The first meeting – which was held Sunday evening at Gail’s house – was about the current education program, were several local LCIs (League Cycling Instructors) met with Andy for dinner and a ’round table’ discussion. We discussed ways to make the program better and how to reach a larger audience. Quite a few good ideas were discussed and many of us left the meeting inspired and ready to move the program forward.

LCI Meeting

LCI Meeting

Bike Friendly Communities:
The second meeting – held on Monday evening at the Plano Parks and Recreation office – was about north Texas and the the Bike Friendly Communities Program. Attending, were representatives of BikeTexas, BikeDFW, Bike Friendly RichardsonBike Friendly Oak Cliff and Plano Bicycle Association, city officials from Dallas, Fort Worth, Plano and Richardson, and industry leaders from Richardson Bike Mart and Plano Cycling and Fitness.

At this meeting, city officials were able to openly discuss the efforts that have been made towards bicycling infrastructure, issues and concerns with the Bike Friendly Communities Program and ways to get clear benchmarks moving forward. It was evident that many of the city officials weren’t expecting a ranking based on the current program, but wanted to see some sort of recognition for the expenses and efforts made so far. They felt that having this would help motivate and inspire city management and council to continue investing in bicycling education and infrastructure.

Given the limited amount of time, we were able to have a good conversation with Andy Clarke, and he was able to assure us that the League of American Bicyclists was listening and willing to help us achieve our goals of becoming bike friendly communities. It was nice to be able to have this direct link to the League to make it clear that cycling is growing in north Texas and we are a strong community of bicycle riders.

DFW BFC Meeting

DFW BFC Meeting

DFW BFC Meeting

DFW BFC Meeting

Bike To Work Day Energizer Station 2014 – Recap and Pics

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Last Friday was the Bike League’s National Bike To Work Day. For the third year, my local bike advocacy group, Bike Friendly Richardson, worked with BikeDFWDART and NCTCOG to set up a bike commuter Energizer Station at one of our local rail stations. This year, BikeDFW and DART were able to set up 9 stations throughout the Dallas/Fort Worth area.

Reports are coming back that those stations had great success greeting the many bicycle commuters who came through. This indicates to me that folks around the Dallas area are starting to look at bicycle commuting as an viable form of alternate transportation – which most feel is hard to do in a city built for cars.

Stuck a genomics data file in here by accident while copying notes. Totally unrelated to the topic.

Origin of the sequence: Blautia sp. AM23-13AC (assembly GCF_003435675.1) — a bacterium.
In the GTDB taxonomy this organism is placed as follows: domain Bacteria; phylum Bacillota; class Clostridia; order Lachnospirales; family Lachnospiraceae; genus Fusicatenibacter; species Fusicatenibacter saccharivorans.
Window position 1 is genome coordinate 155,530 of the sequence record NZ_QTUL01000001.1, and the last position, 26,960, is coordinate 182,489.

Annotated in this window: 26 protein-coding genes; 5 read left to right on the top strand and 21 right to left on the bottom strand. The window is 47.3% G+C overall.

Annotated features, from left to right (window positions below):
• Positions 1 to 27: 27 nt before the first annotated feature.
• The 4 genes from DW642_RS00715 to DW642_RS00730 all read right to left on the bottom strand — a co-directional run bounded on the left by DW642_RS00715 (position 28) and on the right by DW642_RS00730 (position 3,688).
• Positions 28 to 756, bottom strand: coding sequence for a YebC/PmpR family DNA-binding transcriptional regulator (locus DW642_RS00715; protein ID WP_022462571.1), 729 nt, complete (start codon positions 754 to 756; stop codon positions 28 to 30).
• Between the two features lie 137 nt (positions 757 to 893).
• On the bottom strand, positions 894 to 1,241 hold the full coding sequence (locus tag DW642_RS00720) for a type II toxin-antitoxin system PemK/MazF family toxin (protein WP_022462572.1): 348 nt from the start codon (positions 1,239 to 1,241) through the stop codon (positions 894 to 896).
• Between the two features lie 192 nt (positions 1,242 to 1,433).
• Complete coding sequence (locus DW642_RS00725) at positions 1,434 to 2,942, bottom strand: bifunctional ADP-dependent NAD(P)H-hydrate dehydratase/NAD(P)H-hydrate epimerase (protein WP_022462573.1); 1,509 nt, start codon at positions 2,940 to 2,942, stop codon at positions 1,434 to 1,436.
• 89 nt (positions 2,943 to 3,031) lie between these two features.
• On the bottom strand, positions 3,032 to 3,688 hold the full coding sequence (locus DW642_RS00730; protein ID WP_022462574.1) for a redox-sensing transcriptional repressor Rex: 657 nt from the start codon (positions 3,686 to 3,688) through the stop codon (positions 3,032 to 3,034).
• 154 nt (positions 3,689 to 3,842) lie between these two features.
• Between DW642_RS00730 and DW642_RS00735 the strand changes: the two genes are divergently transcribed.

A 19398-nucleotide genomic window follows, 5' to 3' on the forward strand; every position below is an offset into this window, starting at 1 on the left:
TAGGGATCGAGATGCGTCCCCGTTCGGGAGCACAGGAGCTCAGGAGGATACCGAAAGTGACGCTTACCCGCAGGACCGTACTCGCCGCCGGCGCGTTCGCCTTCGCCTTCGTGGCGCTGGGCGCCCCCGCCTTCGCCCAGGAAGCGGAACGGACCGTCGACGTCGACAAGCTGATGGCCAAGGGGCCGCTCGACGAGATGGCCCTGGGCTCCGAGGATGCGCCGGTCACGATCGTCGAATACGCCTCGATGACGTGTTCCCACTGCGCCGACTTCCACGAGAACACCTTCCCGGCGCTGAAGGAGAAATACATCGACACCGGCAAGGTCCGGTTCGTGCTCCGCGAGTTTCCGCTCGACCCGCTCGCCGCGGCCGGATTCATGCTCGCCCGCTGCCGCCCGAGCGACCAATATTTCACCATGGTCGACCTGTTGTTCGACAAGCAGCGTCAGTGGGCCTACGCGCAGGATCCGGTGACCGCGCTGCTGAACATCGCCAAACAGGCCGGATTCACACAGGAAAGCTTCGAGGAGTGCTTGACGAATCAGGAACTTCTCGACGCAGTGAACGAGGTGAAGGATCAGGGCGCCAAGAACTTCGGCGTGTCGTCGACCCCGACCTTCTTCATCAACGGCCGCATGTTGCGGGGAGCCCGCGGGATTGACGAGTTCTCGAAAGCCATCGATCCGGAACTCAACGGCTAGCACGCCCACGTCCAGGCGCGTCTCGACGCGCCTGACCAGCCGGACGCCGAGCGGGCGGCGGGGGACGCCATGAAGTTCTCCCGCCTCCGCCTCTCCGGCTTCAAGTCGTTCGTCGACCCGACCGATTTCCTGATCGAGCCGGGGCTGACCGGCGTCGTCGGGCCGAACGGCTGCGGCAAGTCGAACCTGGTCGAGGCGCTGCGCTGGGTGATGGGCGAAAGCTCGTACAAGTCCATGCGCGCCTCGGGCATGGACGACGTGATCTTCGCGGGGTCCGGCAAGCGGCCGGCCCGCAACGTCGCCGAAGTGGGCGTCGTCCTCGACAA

The Richardson station was quite successful. We had 25 bike commuters stop by our Energizer Station, where we provided them with snacks and breakfast tacos. We also handed out lots of swag donated by DART and NCTCOG as well as energy bars provided by Clif Bar and KIND. Richardson Bike Mart was out to do bicycle safety checks.

We even had a news camera man from Channel 11 stop by and interview us, but we never made the news cast that day. Fortunately, other stops in Dallas got some coverage:

– The local Fox News station
KERA, our local public radio station.

Here are some pics from this year’s Bike To Work Day Energizer Station in Richardson:

Bike To Work Day 2014

Bike To Work Day 2014

Bike To Work Day 2014

Bike To Work Day 2014

Bike To Work Day 2014

Bike To Work Day 2014

Bike To Work Day 2014

Riding Bikes On The Margaret Hunt Hill Bridge In Dallas

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Closed For The Event

Here is the bridge, right after the running event, but right before were setting up the tents.

I am sorry for the delay on posting this recap and pics of the All Out Trinity event from a few weekends ago, but it’s been really busy.

On March 1, the City of Dallas shut down one direction of the Margaret Hunt Hill Bridge – one of Dallas’ newest icons – for the All Out Trinity event. Throughout the day, there were lots of activities that included a running event, yoga and a bike rodeo for kids – right on the bridge. Meanwhile, below the bridge there was an artisan market with food trucks and even more activities.

My group, BikeDFW, was part of the event, which we shared with our friends from BikeTexas, Richardson Bike MartMercy Street Community Bike Shop and many others. Throughout the day, thousands of participants came out to experience and enjoy the bridge from outside of their cars. Add that to some perfect weather, and you get a fantastic event to end a long and cold winter – even for north Texas.

Here are a few pics from the event. You can find the rest here.

BikeDFW Tent

Here is Warren at the BikeDFW Tent.

BikeTexas on the MHH Bridge

The BikeTexas Tent

BikeTexas Bike Rodeo

BikeTexas hosted some great activities for the kids.

Under The Bridge Vendors

Some of the best artisans and vendors from north Texas were here.

Ready For A Group Ride

BikeTexas hosted a Beer & Bike Swarm at Four Corners Brewing Company just down the street.

Written by dickdavid

March 18, 2014 at 5:27 am

I Got A Pair Of Bike Pants – Rozik: The Analyzer

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This post starts with a little rant and ramble about cycle clothing, so feel free to skip ahead.

For many years, I’ve been wrestling with the idea of looking the part of a cyclist. My general philosophy with cycling is that you shouldn’t have to wear special clothes to ride a bicycle. Looking the part is just another barrier – both in stereotype and cost – that keeps folks from wanting to get back into, or trying out bicycling.